Climatic and non-climatic vegetation cover changes in the rangelands of Africa

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About 21% of the African population directly depends on rangeland resources. As this number is predicted to grow, it is important to understand the response of African rangelands to global environmental change and formulate, in turn, better hypotheses on their capacity to support livelihoods. Here we used three decades of satellite data and a dynamic global vegetation model to study the response of rangeland vegetation to recent climate change and to describe changes in the vegetation structure accompanying greening and browning trends. Long-term climate change was the dominant driver of vegetation dynamics in ca. 2,495,000 km2 of African rangelands (22.7% of the total extent). Examples of these rangelands are in Mauritania, Senegal, Chad, Namibia, Botswana, and South Africa, where the vegetation greened up due to an overall increase in trees, shrubs, and short herbaceous vegetation. We further identified a more extended different type of rangeland (ca. 2,915,000 km2) where vegetation dynamics appeared to be largely unrelated to long-term climate variations. In these rangelands, we observed opposite trends between woody cover (trees and shrubs) and short vegetation (mostly representative of the herbaceous layer). Greening (West Africa, South Sudan) was associated with an overall increase in woody cover (+4.4%) and a concomitant decline in short vegetation (−3.4%), while browning (Angola, Mozambique) resulted from a decrease in woody cover (−2.6%) and an increase in short vegetation (+4.3%) (total per cent change average during 1982–2015). Our results offer a nuanced perspective to frame greening and browning trends in rangeland systems. While greening may mitigate climate change via higher carbon uptake, the encroachment of less palatable woody species reduces the resources available to pastoral communities. On the other hand, browning due to a reduction in the woody cover attenuates carbon sequestration rates, but the observed increase in short herbaceous vegetation may hint a relative increase in forage resources.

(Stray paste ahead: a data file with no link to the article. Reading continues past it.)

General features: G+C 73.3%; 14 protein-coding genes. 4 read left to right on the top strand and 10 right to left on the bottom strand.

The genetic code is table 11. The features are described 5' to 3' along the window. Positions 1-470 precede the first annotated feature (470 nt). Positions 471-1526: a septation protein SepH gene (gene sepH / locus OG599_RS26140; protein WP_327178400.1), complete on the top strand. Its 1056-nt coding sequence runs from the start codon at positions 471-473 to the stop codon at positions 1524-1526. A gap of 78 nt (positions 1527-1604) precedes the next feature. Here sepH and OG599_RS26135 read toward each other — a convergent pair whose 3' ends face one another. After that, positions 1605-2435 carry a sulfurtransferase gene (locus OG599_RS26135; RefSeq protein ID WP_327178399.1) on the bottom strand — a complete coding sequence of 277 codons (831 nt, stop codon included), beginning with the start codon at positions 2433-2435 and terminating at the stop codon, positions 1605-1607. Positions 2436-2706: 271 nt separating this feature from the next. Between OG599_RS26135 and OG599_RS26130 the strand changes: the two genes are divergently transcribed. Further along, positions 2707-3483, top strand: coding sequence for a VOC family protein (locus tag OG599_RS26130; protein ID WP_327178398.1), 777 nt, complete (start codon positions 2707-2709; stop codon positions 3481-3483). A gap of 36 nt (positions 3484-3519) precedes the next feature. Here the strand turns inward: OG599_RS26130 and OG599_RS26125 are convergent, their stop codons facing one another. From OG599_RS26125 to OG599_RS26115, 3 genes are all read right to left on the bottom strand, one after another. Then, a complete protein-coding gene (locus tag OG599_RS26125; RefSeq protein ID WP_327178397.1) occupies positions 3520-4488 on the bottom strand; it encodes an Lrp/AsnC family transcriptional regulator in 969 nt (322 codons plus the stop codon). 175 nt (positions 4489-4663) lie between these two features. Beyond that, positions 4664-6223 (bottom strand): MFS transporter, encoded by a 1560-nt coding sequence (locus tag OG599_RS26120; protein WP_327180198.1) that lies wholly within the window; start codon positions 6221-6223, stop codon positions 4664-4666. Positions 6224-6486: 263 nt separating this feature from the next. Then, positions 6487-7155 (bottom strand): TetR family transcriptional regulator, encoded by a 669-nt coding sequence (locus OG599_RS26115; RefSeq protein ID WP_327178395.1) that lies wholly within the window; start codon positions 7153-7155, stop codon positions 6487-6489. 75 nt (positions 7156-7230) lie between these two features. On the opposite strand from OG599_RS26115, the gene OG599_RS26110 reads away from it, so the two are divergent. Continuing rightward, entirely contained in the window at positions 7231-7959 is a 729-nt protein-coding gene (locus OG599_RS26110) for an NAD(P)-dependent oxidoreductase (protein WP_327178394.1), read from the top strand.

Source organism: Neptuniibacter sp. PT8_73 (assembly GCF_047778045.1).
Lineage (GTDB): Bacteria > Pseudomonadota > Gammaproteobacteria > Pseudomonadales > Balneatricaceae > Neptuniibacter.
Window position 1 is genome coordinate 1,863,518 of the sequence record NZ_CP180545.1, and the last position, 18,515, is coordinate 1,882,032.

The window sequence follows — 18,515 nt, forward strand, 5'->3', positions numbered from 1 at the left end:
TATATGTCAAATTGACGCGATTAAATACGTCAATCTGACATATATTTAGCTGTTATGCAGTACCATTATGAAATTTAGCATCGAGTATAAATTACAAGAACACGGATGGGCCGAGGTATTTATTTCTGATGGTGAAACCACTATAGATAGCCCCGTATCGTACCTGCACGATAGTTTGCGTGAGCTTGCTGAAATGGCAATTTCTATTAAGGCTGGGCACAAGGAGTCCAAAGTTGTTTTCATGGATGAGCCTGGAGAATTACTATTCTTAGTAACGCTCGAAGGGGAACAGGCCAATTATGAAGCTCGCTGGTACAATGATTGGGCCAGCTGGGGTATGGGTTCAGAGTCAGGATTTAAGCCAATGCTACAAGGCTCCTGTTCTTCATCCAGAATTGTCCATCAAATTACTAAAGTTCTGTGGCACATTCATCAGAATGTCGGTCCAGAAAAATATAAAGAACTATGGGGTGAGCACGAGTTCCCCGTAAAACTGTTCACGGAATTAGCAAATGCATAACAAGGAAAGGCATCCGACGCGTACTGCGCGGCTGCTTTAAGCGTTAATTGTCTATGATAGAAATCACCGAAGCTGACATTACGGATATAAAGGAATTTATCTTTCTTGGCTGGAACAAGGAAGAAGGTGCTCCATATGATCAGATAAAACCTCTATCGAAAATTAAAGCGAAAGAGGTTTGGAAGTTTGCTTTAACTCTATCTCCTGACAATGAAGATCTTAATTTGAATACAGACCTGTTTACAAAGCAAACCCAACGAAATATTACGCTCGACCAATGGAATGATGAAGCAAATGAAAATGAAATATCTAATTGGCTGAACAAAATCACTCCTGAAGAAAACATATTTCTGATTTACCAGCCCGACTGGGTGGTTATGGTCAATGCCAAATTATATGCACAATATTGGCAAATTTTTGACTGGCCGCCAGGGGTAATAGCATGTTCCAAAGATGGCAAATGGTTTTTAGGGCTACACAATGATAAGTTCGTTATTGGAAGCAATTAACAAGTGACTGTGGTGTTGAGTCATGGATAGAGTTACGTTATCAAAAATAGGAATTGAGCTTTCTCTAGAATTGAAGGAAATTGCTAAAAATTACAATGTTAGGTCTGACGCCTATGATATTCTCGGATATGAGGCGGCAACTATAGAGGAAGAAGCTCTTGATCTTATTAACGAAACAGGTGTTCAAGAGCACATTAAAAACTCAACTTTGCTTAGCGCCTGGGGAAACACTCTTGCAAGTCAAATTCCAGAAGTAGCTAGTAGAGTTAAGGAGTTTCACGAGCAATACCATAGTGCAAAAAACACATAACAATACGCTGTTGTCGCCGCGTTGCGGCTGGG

Original languageEnglish
Article number103516
JournalGlobal and Planetary Change
Number of pages13
Publication statusPublished - Jul 2021

Bibliographical note

Funding Information:
We thank all research groups that produced and shared the datasets used in this study. We thank JP Guzman for the support with R Studio; F Detsch for addressing the use of the CRAN package ‘gimms’; J Sheffield for the suggestions on quality controls; LA Brown, C Abel, R Fensholt, and S Horion for the discussions. FD was partly funded by the European Cooperation in Science and Technology (COST) Action CA16233 ‘Drylands facing change: interdisciplinary research on climate change, food insecurity, political instability’. MB was funded by an AXA research grant and a DFF Sapere Aude grant.

Publisher Copyright:
© 2021 Elsevier B.V.

    Research areas

  • DGVM, Pastoral welfare, Rangeland dynamic, Remote sensing, Trend analysis, Vegetation composition

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